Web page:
In the Professional Experience (formerly known as the practicum), preservice teachers occupy an unpredictable space between ‘novice’ and ‘real’ teacher. For Aboriginal preservice teachers, underlying factors such as socio-cultural background, life experiences and appearance as perceived by themselves and others as ‘looking Aboriginal’ may offer a different perspective to the Professional Experience. Within a post structural framework, a qualitative study using data from twelve semi-structured in-depth interviews with six Aboriginal preservice teachers and their cooperating teachers highlights key issues that may not be evident in the Professional Experience for non-Aboriginal teachers. The significance of lived experience, balancing expectations, identity ‘well-being’ and responses to Aboriginality highlight the complex, contradictory and transformative nature of ‘learning to teach’ for Aboriginal preservice teachers. Significantly, participants preferred to understate their Aboriginality in favour of identifying factors such as lived experiences and relationship building as the key to their success yet also deferred to the contextual and relational significance of their Aboriginality within this paradigm. The perception of themselves and others as ‘looking’ Aboriginal also contributed to the discursive spaces that individual preservice teachers occupied in their Professional Experience. The narrative construction of identity in this study provides the opportunity to reflect on the formation of teacher identity from an Aboriginal perspective.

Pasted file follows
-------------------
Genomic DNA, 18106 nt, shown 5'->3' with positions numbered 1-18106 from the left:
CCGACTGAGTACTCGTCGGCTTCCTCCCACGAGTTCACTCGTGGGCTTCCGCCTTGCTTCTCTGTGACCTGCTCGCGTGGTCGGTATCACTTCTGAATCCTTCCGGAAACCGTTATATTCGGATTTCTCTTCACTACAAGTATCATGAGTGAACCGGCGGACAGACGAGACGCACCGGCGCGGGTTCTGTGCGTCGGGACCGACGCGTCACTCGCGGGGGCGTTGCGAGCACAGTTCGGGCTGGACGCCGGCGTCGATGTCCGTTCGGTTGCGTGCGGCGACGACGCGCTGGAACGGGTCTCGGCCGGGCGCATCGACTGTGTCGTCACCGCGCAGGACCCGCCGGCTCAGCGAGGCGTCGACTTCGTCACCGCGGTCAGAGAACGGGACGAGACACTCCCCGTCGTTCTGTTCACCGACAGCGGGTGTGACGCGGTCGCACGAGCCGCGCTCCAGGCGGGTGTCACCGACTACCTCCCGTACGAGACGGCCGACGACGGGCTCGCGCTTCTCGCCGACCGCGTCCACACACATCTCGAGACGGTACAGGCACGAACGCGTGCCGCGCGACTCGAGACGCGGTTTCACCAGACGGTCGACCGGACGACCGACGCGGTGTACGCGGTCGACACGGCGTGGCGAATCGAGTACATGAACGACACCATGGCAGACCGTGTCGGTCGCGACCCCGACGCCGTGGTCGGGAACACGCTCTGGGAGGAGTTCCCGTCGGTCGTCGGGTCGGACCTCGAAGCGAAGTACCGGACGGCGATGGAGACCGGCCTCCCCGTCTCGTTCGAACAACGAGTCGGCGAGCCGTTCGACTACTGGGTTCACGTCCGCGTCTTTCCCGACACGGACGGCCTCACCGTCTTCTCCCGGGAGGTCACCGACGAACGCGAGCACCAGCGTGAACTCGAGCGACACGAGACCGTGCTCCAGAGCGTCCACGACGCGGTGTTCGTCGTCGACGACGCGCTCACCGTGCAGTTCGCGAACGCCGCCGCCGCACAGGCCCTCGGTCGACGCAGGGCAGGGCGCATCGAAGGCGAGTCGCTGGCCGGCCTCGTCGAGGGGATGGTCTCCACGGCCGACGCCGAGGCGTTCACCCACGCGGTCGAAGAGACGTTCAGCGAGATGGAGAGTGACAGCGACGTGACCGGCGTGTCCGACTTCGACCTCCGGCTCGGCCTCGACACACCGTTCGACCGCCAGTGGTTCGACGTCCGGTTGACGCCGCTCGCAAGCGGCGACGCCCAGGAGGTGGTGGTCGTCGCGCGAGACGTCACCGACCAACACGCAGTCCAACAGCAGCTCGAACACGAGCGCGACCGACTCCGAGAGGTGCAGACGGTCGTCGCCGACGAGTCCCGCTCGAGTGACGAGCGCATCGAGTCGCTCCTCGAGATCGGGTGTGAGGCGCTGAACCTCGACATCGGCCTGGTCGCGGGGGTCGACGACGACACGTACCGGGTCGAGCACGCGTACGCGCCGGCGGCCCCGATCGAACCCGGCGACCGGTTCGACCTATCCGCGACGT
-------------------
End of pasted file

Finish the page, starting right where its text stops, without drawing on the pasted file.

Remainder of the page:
|Keywords:||Aboriginal Teachers, Indigenous Education, Practicum, Teacher Education, Higher Education|
Lecturer Professional Experience Coordinator, Koori Centre, University of Sydney, Sydney, NSW, Australia
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